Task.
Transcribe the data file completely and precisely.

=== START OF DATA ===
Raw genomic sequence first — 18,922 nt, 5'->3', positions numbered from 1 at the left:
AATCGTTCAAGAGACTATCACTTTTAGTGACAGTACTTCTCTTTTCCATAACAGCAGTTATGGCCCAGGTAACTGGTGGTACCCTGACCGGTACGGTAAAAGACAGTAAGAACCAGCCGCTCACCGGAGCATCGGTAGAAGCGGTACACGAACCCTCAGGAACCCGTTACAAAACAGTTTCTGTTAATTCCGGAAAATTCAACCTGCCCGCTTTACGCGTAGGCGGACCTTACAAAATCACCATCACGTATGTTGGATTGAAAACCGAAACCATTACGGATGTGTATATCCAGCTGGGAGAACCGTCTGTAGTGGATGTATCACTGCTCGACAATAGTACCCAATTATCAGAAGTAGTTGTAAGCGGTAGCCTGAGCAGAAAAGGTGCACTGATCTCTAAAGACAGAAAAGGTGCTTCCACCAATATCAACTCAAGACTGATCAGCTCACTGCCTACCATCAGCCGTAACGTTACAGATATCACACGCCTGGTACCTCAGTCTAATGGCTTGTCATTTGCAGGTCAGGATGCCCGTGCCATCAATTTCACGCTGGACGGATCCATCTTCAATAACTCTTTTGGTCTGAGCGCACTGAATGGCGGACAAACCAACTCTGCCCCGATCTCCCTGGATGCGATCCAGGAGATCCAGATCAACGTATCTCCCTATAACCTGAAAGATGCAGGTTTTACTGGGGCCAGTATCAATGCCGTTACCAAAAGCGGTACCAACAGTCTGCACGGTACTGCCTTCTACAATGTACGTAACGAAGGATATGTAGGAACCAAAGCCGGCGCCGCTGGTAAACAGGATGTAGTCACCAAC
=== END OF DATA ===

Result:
Raw genomic sequence first — 18,922 nt, 5'->3', positions numbered from 1 at the left:
AATCGTTCAAGAGACTATCACTTTTAGTGACAGTACTTCTCTTTTCCATAACAGCAGTTATGGCCCAGGTAACTGGTGGTACCCTGACCGGTACGGTAAAAGACAGTAAGAACCAGCCGCTCACCGGAGCATCGGTAGAAGCGGTACACGAACCCTCAGGAACCCGTTACAAAACAGTTTCTGTTAATTCCGGAAAATTCAACCTGCCCGCTTTACGCGTAGGCGGACCTTACAAAATCACCATCACGTATGTTGGATTGAAAACCGAAACCATTACGGATGTGTATATCCAGCTGGGAGAACCGTCTGTAGTGGATGTATCACTGCTCGACAATAGTACCCAATTATCAGAAGTAGTTGTAAGCGGTAGCCTGAGCAGAAAAGGTGCACTGATCTCTAAAGACAGAAAAGGTGCTTCCACCAATATCAACTCAAGACTGATCAGCTCACTGCCTACCATCAGCCGTAACGTTACAGATATCACACGCCTGGTACCTCAGTCTAATGGCTTGTCATTTGCAGGTCAGGATGCCCGTGCCATCAATTTCACGCTGGACGGATCCATCTTCAATAACTCTTTTGGTCTGAGCGCACTGAATGGCGGACAAACCAACTCTGCCCCGATCTCCCTGGATGCGATCCAGGAGATCCAGATCAACGTATCTCCCTATAACCTGAAAGATGCAGGTTTTACTGGGGCCAGTATCAATGCCGTTACCAAAAGCGGTACCAACAGTCTGCACGGTACTGCCTTCTACAATGTACGTAACGAAGGATATGTAGGAACCAAAGCCGGCGCCGCTGGTAAACAGGATGTAGTCACCAAC